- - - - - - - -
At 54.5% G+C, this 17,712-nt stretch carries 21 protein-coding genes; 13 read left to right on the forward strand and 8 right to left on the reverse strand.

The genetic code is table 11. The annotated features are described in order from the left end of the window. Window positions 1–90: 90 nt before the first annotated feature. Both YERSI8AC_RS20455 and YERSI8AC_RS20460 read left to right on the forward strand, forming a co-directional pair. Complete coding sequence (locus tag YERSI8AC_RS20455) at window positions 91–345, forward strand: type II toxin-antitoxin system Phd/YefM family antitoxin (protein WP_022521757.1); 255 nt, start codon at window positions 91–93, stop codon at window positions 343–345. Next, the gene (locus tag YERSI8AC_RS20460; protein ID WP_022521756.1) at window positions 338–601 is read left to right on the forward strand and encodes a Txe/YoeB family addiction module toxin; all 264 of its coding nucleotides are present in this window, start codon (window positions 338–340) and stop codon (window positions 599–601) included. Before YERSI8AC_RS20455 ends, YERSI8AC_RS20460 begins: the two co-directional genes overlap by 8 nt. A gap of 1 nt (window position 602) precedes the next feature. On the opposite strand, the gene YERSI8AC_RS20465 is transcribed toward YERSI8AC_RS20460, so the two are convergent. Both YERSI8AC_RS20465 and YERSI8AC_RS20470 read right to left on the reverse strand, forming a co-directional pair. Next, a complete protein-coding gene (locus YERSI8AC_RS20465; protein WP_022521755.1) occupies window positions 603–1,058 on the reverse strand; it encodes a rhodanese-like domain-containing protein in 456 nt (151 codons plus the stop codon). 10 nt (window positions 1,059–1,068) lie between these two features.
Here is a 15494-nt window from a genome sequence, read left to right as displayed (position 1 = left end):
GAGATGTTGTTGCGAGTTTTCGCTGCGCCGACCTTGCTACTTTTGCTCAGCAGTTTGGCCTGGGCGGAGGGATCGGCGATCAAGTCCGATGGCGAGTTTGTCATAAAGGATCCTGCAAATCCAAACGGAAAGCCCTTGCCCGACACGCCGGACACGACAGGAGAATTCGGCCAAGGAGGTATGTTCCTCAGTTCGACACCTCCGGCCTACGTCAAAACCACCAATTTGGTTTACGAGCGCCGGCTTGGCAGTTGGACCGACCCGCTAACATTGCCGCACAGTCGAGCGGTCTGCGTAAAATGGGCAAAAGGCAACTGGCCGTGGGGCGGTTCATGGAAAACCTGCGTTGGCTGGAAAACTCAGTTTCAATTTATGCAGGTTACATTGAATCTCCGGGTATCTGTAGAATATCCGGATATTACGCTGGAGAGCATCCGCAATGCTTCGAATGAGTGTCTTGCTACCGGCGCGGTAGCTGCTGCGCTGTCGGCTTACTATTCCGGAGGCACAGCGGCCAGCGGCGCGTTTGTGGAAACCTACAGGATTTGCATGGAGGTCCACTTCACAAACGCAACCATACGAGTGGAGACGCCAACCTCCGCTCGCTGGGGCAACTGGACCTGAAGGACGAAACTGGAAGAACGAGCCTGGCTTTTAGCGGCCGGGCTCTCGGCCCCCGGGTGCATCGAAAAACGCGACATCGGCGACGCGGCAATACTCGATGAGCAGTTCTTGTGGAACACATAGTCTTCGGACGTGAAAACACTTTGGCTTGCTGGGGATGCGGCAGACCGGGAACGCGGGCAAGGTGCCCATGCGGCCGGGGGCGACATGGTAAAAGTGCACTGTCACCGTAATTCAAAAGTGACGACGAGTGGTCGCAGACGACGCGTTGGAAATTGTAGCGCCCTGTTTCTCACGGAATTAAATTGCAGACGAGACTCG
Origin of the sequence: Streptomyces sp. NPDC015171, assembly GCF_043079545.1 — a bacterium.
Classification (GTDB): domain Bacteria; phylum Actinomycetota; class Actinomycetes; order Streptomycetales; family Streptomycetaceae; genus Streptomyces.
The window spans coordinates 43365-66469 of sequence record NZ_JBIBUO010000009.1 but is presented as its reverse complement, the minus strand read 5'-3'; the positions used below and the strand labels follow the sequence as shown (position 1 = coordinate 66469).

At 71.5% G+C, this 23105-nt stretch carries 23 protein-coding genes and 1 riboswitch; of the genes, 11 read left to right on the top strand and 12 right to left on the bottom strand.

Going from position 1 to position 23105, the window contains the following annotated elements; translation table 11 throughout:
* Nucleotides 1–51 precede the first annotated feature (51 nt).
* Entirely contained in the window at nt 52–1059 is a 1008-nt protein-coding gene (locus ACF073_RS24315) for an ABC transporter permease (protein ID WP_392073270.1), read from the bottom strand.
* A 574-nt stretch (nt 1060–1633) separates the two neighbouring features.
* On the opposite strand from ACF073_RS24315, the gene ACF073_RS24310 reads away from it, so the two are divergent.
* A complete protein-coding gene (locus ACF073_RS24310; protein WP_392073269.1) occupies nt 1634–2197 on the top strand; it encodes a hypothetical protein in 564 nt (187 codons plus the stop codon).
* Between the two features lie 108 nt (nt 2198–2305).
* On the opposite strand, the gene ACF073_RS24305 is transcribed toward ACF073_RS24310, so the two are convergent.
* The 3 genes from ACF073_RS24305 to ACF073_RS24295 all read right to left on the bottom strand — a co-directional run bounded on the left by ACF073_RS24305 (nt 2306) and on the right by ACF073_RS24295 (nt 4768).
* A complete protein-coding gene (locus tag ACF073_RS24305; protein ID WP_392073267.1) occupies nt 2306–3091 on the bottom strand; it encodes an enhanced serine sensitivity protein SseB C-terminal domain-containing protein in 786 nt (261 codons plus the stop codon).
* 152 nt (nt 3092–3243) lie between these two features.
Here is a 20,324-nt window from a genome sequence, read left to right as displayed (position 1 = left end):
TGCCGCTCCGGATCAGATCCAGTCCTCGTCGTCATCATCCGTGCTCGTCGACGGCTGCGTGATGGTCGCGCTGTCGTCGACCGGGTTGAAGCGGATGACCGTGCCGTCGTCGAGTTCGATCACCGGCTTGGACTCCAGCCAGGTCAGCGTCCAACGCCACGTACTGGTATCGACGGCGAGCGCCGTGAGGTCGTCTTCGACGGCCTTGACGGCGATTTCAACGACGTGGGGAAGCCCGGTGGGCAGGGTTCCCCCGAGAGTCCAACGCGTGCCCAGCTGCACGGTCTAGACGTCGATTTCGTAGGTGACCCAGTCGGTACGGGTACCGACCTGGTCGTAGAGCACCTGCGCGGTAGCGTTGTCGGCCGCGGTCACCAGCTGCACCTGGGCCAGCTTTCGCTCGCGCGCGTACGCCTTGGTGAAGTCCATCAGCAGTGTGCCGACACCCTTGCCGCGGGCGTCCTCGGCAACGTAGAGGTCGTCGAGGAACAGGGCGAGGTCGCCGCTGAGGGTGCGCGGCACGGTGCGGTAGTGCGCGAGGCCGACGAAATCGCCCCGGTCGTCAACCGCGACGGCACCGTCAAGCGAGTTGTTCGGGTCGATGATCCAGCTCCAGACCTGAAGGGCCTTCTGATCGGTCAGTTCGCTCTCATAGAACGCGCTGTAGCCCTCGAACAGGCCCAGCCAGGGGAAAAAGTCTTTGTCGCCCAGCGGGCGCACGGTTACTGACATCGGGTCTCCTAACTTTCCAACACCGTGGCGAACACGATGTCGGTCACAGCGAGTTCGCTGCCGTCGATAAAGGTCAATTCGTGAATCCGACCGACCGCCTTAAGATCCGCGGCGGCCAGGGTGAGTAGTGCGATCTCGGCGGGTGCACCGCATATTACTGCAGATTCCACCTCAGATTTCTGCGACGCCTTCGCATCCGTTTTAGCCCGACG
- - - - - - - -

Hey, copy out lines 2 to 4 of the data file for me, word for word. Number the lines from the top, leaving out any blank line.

The genetic code is table 11. The annotated features are described in order from the left end of the window. Window positions 1–90: 90 nt before the first annotated feature. Both YERSI8AC_RS20455 and YERSI8AC_RS20460 read left to right on the forward strand, forming a co-directional pair. Complete coding sequence (locus tag YERSI8AC_RS20455) at window positions 91–345, forward strand: type II toxin-antitoxin system Phd/YefM family antitoxin (protein WP_022521757.1); 255 nt, start codon at window positions 91–93, stop codon at window positions 343–345. Next, the gene (locus tag YERSI8AC_RS20460; protein ID WP_022521756.1) at window positions 338–601 is read left to right on the forward strand and encodes a Txe/YoeB family addiction module toxin; all 264 of its coding nucleotides are present in this window, start codon (window positions 338–340) and stop codon (window positions 599–601) included. Before YERSI8AC_RS20455 ends, YERSI8AC_RS20460 begins: the two co-directional genes overlap by 8 nt. A gap of 1 nt (window position 602) precedes the next feature. On the opposite strand, the gene YERSI8AC_RS20465 is transcribed toward YERSI8AC_RS20460, so the two are convergent. Both YERSI8AC_RS20465 and YERSI8AC_RS20470 read right to left on the reverse strand, forming a co-directional pair. Next, a complete protein-coding gene (locus YERSI8AC_RS20465; protein WP_022521755.1) occupies window positions 603–1,058 on the reverse strand; it encodes a rhodanese-like domain-containing protein in 456 nt (151 codons plus the stop codon). 10 nt (window positions 1,059–1,068) lie between these two features.
Here is a 15494-nt window from a genome sequence, read left to right as displayed (position 1 = left end):
GAGATGTTGTTGCGAGTTTTCGCTGCGCCGACCTTGCTACTTTTGCTCAGCAGTTTGGCCTGGGCGGAGGGATCGGCGATCAAGTCCGATGGCGAGTTTGTCATAAAGGATCCTGCAAATCCAAACGGAAAGCCCTTGCCCGACACGCCGGACACGACAGGAGAATTCGGCCAAGGAGGTATGTTCCTCAGTTCGACACCTCCGGCCTACGTCAAAACCACCAATTTGGTTTACGAGCGCCGGCTTGGCAGTTGGACCGACCCGCTAACATTGCCGCACAGTCGAGCGGTCTGCGTAAAATGGGCAAAAGGCAACTGGCCGTGGGGCGGTTCATGGAAAACCTGCGTTGGCTGGAAAACTCAGTTTCAATTTATGCAGGTTACATTGAATCTCCGGGTATCTGTAGAATATCCGGATATTACGCTGGAGAGCATCCGCAATGCTTCGAATGAGTGTCTTGCTACCGGCGCGGTAGCTGCTGCGCTGTCGGCTTACTATTCCGGAGGCACAGCGGCCAGCGGCGCGTTTGTGGAAACCTACAGGATTTGCATGGAGGTCCACTTCACAAACGCAACCATACGAGTGGAGACGCCAACCTCCGCTCGCTGGGGCAACTGGACCTGAAGGACGAAACTGGAAGAACGAGCCTGGCTTTTAGCGGCCGGGCTCTCGGCCCCCGGGTGCATCGAAAAACGCGACATCGGCGACGCGGCAATACTCGATGAGCAGTTCTTGTGGAACACATAGTCTTCGGACGTGAAAACACTTTGGCTTGCTGGGGATGCGGCAGACCGGGAACGCGGGCAAGGTGCCCATGCGGCCGGGGGCGACATGGTAAAAGTGCACTGTCACCGTAATTCAAAAGTGACGACGAGTGGTCGCAGACGACGCGTTGGAAATTGTAGCGCCCTGTTTCTCACGGAATTAAATTGCAGACGAGACTCG